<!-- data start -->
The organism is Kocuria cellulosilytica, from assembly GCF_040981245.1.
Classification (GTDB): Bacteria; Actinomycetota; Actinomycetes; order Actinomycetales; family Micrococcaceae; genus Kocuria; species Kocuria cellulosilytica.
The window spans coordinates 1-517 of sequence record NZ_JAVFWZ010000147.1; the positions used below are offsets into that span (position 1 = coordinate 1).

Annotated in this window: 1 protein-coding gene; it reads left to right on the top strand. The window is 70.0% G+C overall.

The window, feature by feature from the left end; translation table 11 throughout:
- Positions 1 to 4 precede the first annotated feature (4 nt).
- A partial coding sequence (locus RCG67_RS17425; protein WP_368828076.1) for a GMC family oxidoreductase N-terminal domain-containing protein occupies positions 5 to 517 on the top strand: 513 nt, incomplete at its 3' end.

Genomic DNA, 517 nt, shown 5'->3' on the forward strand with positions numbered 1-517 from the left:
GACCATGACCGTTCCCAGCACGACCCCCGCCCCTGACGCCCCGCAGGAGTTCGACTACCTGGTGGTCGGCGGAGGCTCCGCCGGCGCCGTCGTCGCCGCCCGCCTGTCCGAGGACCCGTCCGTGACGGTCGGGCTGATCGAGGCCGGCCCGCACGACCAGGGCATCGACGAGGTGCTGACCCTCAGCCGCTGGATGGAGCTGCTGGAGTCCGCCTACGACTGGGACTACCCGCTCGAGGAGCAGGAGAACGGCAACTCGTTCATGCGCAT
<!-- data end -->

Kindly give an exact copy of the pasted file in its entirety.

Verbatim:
The organism is Kocuria cellulosilytica, from assembly GCF_040981245.1.
Classification (GTDB): Bacteria; Actinomycetota; Actinomycetes; order Actinomycetales; family Micrococcaceae; genus Kocuria; species Kocuria cellulosilytica.
The window spans coordinates 1-517 of sequence record NZ_JAVFWZ010000147.1; the positions used below are offsets into that span (position 1 = coordinate 1).

Annotated in this window: 1 protein-coding gene; it reads left to right on the top strand. The window is 70.0% G+C overall.

The window, feature by feature from the left end; translation table 11 throughout:
- Positions 1 to 4 precede the first annotated feature (4 nt).
- A partial coding sequence (locus RCG67_RS17425; protein WP_368828076.1) for a GMC family oxidoreductase N-terminal domain-containing protein occupies positions 5 to 517 on the top strand: 513 nt, incomplete at its 3' end.

Genomic DNA, 517 nt, shown 5'->3' on the forward strand with positions numbered 1-517 from the left:
GACCATGACCGTTCCCAGCACGACCCCCGCCCCTGACGCCCCGCAGGAGTTCGACTACCTGGTGGTCGGCGGAGGCTCCGCCGGCGCCGTCGTCGCCGCCCGCCTGTCCGAGGACCCGTCCGTGACGGTCGGGCTGATCGAGGCCGGCCCGCACGACCAGGGCATCGACGAGGTGCTGACCCTCAGCCGCTGGATGGAGCTGCTGGAGTCCGCCTACGACTGGGACTACCCGCTCGAGGAGCAGGAGAACGGCAACTCGTTCATGCGCAT